When the British communicated with each other they choose to do so in English but when they had to communicate with native people they had to use mixed language for the sake of negotiation. But it is interesting to observe that when the upper class and middle class native people communicated with each other they used mixed languages too. In this case, there was no question of negotiation. If we follow the songs of famous singer Rupchand Pokkhi, who became famous for singing using mixed languages in his songs in 19th century Bengal, we can understand the possible reasons why native people chose to use mixed language. There was a story that one day a high class British officer was invited as the main guest of the party organized by Rupchand’s patron. The British officer wanted to hear Rupchand’s song but it was impossible for him to understand the lyrics. Rupchand saved the day by singing ,

                                                   Let me go Ohe dwari I visit to bongsidhari

                                                  ( Oh gatekeeper)           (flute player, Krishna)

                                                    Esechi brojo hote ami brojer kulonaari

                                  ( I am coming from Braj, I am a respected woman from Braj)

                                         Beg you doorkeeper let me get, I want to see blockhead,

                                                Far whom our radhe dead ,ami search kori

                                                                      (I am searching for)

                               Srimoti radhar kena servant ,ei dakh ache daskhoth agreement,

                            (Servant owned by Srimati Radhe, see we do have signed agreement)

                                                   Ekhoni korbo present ,brojopure lob dhori,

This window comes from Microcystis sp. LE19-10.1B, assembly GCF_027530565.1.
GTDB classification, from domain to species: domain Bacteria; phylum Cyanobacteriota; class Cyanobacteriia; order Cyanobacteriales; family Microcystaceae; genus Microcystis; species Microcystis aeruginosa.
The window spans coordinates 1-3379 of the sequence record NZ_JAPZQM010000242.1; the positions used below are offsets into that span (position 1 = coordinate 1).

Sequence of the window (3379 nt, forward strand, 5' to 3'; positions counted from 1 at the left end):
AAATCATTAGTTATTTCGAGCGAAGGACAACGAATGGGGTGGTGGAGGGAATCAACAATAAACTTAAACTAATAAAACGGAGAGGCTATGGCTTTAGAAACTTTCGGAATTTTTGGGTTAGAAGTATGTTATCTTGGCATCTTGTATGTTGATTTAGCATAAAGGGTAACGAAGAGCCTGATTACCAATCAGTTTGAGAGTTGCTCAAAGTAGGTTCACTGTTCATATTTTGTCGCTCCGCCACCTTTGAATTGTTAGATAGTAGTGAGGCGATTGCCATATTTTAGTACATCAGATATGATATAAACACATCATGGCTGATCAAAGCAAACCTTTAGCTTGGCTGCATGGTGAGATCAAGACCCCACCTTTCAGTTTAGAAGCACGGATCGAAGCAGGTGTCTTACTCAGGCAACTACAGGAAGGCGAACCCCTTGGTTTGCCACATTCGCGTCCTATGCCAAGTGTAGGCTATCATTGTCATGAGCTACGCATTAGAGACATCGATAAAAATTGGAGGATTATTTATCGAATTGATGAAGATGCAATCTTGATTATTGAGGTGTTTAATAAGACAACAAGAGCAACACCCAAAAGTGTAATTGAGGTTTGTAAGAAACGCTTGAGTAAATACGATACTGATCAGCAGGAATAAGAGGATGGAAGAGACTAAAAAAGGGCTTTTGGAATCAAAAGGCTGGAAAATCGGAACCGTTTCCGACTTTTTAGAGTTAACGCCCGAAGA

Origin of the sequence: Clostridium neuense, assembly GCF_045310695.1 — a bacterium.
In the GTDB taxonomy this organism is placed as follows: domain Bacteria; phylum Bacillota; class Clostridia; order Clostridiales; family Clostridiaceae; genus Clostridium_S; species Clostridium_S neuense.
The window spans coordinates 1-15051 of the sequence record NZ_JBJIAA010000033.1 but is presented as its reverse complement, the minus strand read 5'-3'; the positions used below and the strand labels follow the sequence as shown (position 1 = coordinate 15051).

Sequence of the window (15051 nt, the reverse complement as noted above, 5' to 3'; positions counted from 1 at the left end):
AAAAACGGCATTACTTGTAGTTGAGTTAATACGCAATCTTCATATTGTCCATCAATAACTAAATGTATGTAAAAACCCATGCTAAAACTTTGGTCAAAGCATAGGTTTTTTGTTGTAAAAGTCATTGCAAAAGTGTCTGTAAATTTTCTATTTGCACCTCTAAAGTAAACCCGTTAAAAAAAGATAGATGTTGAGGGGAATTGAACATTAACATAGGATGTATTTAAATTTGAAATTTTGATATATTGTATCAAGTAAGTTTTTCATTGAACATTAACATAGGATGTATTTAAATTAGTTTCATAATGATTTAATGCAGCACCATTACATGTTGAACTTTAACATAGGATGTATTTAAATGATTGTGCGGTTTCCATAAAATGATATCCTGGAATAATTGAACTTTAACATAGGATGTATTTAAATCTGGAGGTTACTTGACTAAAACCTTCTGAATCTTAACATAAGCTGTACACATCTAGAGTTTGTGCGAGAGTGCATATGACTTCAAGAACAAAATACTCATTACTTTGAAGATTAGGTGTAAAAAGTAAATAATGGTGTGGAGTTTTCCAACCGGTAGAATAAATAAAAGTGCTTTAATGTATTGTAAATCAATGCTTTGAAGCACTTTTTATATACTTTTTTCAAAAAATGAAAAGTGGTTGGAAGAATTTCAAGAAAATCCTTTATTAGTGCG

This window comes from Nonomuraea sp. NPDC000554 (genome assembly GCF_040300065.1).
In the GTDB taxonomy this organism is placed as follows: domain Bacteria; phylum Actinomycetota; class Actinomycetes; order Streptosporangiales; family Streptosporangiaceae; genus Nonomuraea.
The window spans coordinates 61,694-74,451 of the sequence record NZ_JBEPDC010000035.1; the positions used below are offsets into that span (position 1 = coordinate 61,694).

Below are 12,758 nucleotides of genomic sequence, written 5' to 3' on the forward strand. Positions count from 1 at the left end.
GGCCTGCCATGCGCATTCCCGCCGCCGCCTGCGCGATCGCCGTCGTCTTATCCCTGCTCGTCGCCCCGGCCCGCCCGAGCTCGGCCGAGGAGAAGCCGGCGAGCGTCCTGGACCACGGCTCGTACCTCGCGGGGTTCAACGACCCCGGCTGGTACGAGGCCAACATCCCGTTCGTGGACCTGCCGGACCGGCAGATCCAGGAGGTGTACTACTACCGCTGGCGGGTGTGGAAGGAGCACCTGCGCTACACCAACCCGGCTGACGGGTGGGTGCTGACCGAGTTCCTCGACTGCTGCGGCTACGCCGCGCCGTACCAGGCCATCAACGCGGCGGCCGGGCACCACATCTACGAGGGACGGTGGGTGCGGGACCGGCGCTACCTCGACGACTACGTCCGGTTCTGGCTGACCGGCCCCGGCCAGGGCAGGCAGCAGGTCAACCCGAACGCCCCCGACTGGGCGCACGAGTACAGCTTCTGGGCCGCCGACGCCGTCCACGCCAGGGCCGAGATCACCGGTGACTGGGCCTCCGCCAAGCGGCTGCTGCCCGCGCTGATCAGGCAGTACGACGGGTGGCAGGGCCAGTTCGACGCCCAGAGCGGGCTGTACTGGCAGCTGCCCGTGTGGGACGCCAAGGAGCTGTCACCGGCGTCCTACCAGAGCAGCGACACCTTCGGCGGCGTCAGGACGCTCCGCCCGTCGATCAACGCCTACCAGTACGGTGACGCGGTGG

(I shall be presenting now, shall be hijacking to Brajapur)

                                                   Moral character suno or,butterthief nonichor

                                   (Please find the moral character of him, the butter thief)

                                                 Blaggard rakhal poor, chor mothurar dondodhari

                                        ( the poor shepherd, the thief is the authority of Mathura)

                                               Kohe R.C.D Bird king , black nonsense ver cunning


                                                     Flute te kore sing, mojayeche Raikishori

                                          (By singing using a flute, convinced the Raikishori)

(Friend of Radha wanted to meet Krishna and tell him the condition of Radha. But, the doorkeeper of the palace did not allow her inside so she was rebuking Krishna for cheating on Radha )

We can see the nature of code switching very clearly in the song where the matrix language of some sentences are in English and some of them are in Bangla. Most of the address terms are from Bangla. We also notice compound verbs like “search kori” where one item of the verb is in English and one is in Bangla. Apart from this, we can see that many lexical codes are mixed in the song. Both lexical mixing and structural mixing happened in the songs of Rupchand. Let us see a song here,

                                        Amare fraud kore kaliya damn tui kotha geli

                                 (To me)          (by doing)             (Where did you go?)

                                       I am for you very sorry, golden body holo kaali

                                                                                                 (Became pale)

                                        Ho my dear dearest , modhupure tui geli kesto

                                                                ( Krishna you went to madhupur)

                                      Oh my dear,how to rest,here dear bonomali